by a comparatively elly as the main naas the h tional to his earlier period given the
might be of greater interest
Critics of Nuremberg – with Men and Warfare 1649-1689
committed set of men f men enemy to casting the y to Cromwellian union and the
and leave the reader wanting
some cause – have branded it (£40, ISBN 978-1-84832-014-7)
and a relatively effectivective set of e set of French in thaFrench in tFrench t role.” connections between the Stuarts’
to explore in greater depth one
‘victors’ justice’. Its author – one of the two
institutions.” This maThis mayy have been a two kingdoms. His Majesty’s
day: the Japanese invasion of
Leipzig was ‘losers’ whitewash’, leading experts on the 17th-
The book’s layout and structure little less than fair as the Texel ships did fl y ‘the Union Jack’ as
Korea in the late 16th Century,
no more evident than the case of Century Navy – J David Davies
is based on the Lavery Nelson’s was the fi rst time the newly rising King Charles II called it in 1674
the bitter battles for supremacy
the men of U86. has chosen Samuel Pepys, the
Navy volume, which allows direct French Navy had fought a line and less well known, Scots were
of the Baltic in the 17th and
In June 1918, with the scales of increasingly important civil naval
comparisons easily to be made battle at sea. conscripted to serve in them.
18th Centuries, the Second
war on the Western Front in the administrator of the period, as the
between the periods. Not least of the interesting Every aspect of ‘Pepys’s Navy’,
Schleswig War (1864, if you
balance, the Canadian hospital name on which to hang his work.
The sailing navy evolved perhaps aspects of the book are the both ashore and afl oat is covered
were wondering).
ship HMHS Llandovery Castle As Dr Davies says, Pepys’s
more than some might think and chapters on foreign navies that in this magnifi cent and superbly-
As you’d expect from a DK
was heading for Liverpool to
writings are key sources for the it is fascinating to see how much provide one of the few easily- illustrated volume. book, it’s not in depth. It is,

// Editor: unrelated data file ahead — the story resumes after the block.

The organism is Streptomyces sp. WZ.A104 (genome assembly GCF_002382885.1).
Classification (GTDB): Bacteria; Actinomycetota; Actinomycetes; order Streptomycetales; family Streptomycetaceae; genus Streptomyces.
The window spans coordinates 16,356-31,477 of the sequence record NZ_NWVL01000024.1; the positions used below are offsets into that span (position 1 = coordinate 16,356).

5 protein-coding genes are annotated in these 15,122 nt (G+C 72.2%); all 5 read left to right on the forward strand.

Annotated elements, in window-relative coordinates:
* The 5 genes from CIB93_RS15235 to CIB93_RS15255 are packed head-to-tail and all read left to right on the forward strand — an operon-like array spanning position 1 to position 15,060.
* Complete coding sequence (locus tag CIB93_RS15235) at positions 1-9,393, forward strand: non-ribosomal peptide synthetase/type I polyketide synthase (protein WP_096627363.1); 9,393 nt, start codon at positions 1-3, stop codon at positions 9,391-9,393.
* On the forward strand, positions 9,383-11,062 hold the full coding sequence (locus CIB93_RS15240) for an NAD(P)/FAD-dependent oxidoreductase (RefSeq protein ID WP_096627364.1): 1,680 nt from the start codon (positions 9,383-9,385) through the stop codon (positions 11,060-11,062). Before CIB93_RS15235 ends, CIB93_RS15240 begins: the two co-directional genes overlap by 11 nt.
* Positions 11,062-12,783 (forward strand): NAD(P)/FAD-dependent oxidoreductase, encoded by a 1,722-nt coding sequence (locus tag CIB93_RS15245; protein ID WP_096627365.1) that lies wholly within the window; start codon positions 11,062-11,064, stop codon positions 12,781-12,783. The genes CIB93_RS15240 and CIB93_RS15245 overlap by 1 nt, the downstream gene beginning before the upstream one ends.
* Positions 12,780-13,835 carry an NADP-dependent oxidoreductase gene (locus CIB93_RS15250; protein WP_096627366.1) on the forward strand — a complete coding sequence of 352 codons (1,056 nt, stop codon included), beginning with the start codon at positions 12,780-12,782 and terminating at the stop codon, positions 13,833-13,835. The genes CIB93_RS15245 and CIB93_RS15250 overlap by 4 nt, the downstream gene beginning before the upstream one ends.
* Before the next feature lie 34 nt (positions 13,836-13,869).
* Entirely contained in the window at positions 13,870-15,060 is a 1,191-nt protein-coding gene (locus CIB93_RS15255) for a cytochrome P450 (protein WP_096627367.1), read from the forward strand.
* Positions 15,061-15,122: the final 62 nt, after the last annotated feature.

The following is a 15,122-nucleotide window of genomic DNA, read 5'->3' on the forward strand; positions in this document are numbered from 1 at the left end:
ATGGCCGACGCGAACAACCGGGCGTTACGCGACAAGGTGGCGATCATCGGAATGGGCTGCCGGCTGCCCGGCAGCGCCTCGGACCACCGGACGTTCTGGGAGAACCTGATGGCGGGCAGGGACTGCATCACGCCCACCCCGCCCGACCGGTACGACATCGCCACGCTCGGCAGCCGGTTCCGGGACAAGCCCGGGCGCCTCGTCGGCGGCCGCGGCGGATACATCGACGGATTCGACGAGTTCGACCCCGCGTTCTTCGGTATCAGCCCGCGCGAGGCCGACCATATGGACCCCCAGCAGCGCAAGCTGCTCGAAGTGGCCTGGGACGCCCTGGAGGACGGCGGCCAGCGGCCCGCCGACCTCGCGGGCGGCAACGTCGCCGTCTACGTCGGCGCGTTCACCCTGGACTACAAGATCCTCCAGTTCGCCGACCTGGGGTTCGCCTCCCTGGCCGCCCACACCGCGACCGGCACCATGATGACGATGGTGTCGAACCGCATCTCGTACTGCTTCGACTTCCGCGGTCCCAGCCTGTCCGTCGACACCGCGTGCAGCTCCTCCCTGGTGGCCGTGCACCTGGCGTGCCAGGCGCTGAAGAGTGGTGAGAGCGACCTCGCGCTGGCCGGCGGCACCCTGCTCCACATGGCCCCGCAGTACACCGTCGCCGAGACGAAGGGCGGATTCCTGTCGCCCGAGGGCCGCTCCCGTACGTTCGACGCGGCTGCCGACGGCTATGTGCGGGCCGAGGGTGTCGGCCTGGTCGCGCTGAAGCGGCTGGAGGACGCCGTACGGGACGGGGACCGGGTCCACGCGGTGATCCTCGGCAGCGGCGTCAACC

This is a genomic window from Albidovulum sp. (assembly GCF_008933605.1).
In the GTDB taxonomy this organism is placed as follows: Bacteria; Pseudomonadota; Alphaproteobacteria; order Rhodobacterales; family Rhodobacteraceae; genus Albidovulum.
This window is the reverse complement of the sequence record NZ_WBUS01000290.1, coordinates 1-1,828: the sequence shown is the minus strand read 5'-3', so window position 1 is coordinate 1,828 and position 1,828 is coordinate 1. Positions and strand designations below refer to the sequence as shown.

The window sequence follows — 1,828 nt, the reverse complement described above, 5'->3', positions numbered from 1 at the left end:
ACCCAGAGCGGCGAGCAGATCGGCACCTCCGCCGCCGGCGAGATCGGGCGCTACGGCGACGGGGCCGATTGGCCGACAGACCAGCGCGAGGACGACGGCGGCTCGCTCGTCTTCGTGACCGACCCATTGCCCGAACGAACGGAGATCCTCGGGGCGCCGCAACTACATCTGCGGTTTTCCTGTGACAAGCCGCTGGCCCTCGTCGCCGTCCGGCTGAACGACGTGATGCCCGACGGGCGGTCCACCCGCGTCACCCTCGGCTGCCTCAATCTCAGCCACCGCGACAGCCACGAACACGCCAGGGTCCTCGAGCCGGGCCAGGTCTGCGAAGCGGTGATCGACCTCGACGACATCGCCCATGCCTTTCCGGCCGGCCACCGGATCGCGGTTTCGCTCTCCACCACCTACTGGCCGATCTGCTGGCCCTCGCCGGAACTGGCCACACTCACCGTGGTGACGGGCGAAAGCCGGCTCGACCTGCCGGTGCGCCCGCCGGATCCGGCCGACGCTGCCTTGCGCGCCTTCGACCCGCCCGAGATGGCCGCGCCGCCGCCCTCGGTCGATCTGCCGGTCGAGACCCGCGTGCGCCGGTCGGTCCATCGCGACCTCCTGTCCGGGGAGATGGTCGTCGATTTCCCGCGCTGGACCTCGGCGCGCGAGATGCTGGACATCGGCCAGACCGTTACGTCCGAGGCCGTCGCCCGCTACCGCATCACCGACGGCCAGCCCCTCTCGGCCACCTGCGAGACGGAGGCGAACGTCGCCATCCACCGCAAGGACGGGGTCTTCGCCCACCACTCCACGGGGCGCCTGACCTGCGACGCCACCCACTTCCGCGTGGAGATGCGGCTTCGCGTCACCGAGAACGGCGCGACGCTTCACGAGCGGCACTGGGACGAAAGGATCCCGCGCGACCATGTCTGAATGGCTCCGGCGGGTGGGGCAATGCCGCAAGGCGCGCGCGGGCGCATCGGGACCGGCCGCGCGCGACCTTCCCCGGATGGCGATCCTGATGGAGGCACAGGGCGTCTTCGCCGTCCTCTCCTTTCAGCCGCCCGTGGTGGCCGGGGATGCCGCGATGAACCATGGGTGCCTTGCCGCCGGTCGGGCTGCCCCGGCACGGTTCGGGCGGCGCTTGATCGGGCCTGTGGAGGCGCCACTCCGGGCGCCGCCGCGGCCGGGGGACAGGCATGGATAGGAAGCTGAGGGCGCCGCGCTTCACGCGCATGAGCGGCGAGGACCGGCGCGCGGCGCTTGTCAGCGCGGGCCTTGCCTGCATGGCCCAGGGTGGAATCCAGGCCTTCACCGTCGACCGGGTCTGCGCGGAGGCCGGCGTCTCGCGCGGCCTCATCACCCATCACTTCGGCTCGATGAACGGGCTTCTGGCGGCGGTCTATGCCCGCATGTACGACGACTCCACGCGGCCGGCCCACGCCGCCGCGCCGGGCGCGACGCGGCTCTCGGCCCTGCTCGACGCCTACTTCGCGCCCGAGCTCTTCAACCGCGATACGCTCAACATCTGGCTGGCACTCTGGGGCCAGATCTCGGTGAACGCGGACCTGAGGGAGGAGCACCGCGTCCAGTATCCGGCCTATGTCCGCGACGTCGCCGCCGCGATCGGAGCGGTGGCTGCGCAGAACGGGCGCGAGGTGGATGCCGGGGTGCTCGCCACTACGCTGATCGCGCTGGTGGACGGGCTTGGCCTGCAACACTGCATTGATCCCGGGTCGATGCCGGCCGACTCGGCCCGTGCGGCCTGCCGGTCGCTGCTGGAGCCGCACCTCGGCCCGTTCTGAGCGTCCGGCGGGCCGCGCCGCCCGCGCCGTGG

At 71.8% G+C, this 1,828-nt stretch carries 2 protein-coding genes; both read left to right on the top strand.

collect yet more casualties of the
period but he has also used a changed between 1689 and 1789. accessible guides to comparative At £40 it might be deemed however, a book you can ‘dip
fighting in France.
wide variety of other material to Because the reader is likely to be naval organisation in this period of a little expensive but its in’ and ‘dip out’ of – particularly
Brightly illuminated, large red
provide a wider perspective for less well informed on the naval the establishment of recognisably comprehensive coverage makes it if you’re the younger
crosses on her bridge and hull,
his comprehensive guide. Indeed, history of this earlier time, Dr modern permanent national a mini library in itself. Perhaps, generation.
the ship was 115 miles south-west
there was really no alternative to Davies has devoted more attention maritime fi ghting forces. like the Lavery books, it will soon And it is copiously, copiously
of Fastnet when she was rocked
Pepys; the two obvious alternatives to strategy and tactics. Dr Davies has already written on appear in paperback but if you do illustrated – photographs,
by an explosion – torpedoed by
Cromwell and James Stuart, Duke There is an excellent and up- the social history of the navy of this have the money and any interest in paintings, diagrams, charts,
U86.
of York (later James II) only cover to-date chapter on the evolution period and the confl ict between naval history do not wait, you will maps, posters, newspaper
Llandovery Castle sank in less
parts of the period under review. and development of the line of the ‘Gentlemen’ of high birth not be disappointed. cuttings.
than ten minutes. Those who
Most work, although the
survived the sinking clung to
3D maps of some naval